Traceability & IUU Support

FishWise has a comprehensive understanding of traceability systems available on the market today, as well as how to develop in-house solutions. Consumers and buyers alike are seeking assurances associated with food safety and sustainability. An effective traceability system is essential to delivering the timely and accurate product information necessary to track tainted products back to their source and to verify sustainability. FishWise can:

  • Assess your current product tracking software & procedures, compare and contrast your system with other options on the market and provide recommendations on how to improve your traceability system.
  • Conduct a Traceability Risk Assessment to identify product that is likely to be untraceable, come from illegal sources, or be at high risk for misinformation or fraud.
  • Contract third-party audits of supply chains to validate legality and traceability for all seafood products.

Traceability Resources

Without a Trace II: An Updated Summary of Traceability Efforts in the Seafood Industry. August 2012.

Without a Trace: A Summary of Traceability Efforts in the Seafood Industry. May 2012.

Mariah Boyle, Project Director at FishWise, summarized her research and learnings on seafood traceability in a white paper distributed in May 2012, for the purpose of assisting seafood companies and other stakeholders in the sustainable seafood movement. Extensive research was then conducted for several months and a revised white paper was distributed in August of 2012. The updated version incorporated feedback from stakeholders, the governance and importance sections were significantly expanded, additional organizations were added and the suggested next steps for seafood businesses improved. The appendix includes useful links, IUU blacklist links, a comprehensive reference section and an expanded contact list.

It is hoped that this document will create connections across sectors and groups, and will spark conversation as to how the seafood industry can work together to eliminate illegal fishing and unacceptable social conditions from supply chains. If government, conservation organizations, funders, and the industry work together, significant progress on seafood traceability can be made and, in turn, the environmental and social aspects of the seafood industry improved.

To be updated on FishWise’s latest seafood traceability work and future versions of this report, subscribe to theĀ FishWise Traceability Mailing List. To inquire about this report, email Mariah Boyle.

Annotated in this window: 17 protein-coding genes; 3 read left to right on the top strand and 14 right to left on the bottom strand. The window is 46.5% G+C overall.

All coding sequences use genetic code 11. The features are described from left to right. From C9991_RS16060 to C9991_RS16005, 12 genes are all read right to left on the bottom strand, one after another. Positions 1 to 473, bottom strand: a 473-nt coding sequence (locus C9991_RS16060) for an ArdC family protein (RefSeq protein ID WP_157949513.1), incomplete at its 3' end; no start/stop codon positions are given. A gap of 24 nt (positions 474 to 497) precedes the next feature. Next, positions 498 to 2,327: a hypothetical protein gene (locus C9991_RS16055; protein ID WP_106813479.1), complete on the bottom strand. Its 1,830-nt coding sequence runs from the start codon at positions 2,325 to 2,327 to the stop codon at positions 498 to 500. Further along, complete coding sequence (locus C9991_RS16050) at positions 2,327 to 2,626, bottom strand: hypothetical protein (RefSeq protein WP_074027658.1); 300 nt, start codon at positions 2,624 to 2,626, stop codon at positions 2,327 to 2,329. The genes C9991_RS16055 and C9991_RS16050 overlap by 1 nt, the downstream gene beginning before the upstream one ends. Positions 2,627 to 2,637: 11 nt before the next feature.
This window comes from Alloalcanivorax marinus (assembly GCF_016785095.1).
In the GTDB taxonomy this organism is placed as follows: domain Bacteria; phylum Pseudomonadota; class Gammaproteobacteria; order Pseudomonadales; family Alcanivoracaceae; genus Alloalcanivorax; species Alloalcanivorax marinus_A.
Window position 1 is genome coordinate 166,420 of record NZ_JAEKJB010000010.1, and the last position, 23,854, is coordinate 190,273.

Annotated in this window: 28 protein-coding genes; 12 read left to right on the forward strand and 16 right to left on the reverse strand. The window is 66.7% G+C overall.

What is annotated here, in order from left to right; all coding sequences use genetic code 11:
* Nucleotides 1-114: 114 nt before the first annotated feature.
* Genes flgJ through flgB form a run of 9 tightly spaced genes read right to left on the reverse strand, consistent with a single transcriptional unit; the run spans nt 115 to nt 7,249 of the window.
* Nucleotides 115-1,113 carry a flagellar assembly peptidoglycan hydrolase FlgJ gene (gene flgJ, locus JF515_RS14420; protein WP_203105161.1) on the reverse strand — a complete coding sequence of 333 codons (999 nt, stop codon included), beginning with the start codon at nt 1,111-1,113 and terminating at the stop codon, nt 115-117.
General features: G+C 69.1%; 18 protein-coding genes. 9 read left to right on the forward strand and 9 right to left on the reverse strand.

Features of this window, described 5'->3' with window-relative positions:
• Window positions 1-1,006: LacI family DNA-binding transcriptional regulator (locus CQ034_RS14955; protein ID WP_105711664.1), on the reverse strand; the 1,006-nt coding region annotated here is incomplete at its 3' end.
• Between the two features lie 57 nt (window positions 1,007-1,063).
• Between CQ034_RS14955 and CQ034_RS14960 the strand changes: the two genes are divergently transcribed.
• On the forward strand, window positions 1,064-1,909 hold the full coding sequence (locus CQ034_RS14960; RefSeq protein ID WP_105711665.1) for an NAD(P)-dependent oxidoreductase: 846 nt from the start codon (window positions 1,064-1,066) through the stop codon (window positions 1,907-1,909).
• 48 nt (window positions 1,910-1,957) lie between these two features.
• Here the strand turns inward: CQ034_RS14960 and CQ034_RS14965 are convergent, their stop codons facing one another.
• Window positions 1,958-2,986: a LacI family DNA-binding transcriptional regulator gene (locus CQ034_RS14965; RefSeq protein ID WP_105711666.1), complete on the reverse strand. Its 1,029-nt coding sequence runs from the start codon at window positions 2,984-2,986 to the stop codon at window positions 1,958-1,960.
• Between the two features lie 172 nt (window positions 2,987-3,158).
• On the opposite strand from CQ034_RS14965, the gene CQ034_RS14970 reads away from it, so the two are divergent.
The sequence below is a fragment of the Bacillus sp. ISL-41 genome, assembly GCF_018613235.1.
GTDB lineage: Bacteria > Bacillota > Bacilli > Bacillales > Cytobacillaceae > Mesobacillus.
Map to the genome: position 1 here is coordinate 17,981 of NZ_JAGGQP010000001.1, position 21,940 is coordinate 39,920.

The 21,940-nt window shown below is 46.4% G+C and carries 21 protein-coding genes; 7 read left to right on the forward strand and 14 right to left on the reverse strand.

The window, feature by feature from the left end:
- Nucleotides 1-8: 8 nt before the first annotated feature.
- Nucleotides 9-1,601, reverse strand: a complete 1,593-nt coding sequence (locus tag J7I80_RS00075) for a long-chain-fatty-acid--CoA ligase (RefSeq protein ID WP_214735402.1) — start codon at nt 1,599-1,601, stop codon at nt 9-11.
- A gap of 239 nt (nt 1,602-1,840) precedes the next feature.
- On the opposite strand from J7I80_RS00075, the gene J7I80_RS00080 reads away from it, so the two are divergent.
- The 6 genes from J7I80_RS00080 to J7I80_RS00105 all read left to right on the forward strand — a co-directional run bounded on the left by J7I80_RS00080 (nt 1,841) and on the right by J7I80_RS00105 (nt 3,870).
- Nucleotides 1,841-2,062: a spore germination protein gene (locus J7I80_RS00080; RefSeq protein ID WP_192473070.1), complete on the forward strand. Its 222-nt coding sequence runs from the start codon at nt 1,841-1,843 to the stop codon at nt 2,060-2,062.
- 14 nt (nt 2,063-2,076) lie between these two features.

Illegal Fishing Resources

Bringing Fishing Vessels out of the Shadows

FishWise and the Environmental Justice Foundation have created a briefing document on the need for a Global Record of fishing vessels and a Unique Vessel Identifier. This document: 1) provides background information on these measures that aim to combat illegal fishing, 2) uses case studies from West Africa to illustrate the current challenges in tracking illegal vessels and highlight how UVI and a Global Record would have helped in these situations, and 3) provides recommendations for next steps for the US seafood industry.

2012 IUU Fishing Action Plan Workshop Notes

FishWise held an IUU (Illegal, Unregulated, and Unreported) Fishing Action Plan Workshop at the 2012 Seafood Summit. This workshop followed the traceability white paper (see above), that aimed to inform seafood companies and other stakeholders about traceability progress in the sustainable seafood movement.

The workshop featured three speakers: Steve Trent, Executive Director of the Environmental Justice Foundation; Scott Fraser, General Manager of Norpac Fisheries Export; and Russell Smith, Deputy Assistant Secretary of International Fisheries at NOAA, who gave presentations on the Global Record of Fishing Vessels, areas of opportunity for business and supply chain traceability improvements, and the UN FAO Port State Measures Agreement, respectively. The diverse audience of over forty participants from industry, government, NGOs, philanthropy, and academia then organized into three groups to discuss actions to address IUU fishing.

The consensus of the groups was that great focus should be placed on helping States to monitor and exclude vessels engaged in IUU fishing from landing at port. At the same time, action should be taken to prevent IUU fishing from occurring in the first place, through the implementation the Global Record of Fishing Vessels and by improving enforcement capacity. These notes outline the major themes of the discussion and summarize the action items determined by the group.

FishWise will continue to coordinate IUU fishing and traceability efforts among North American stakeholders. If you have any questions about the workshop or resulting next steps, please contact Mariah Boyle.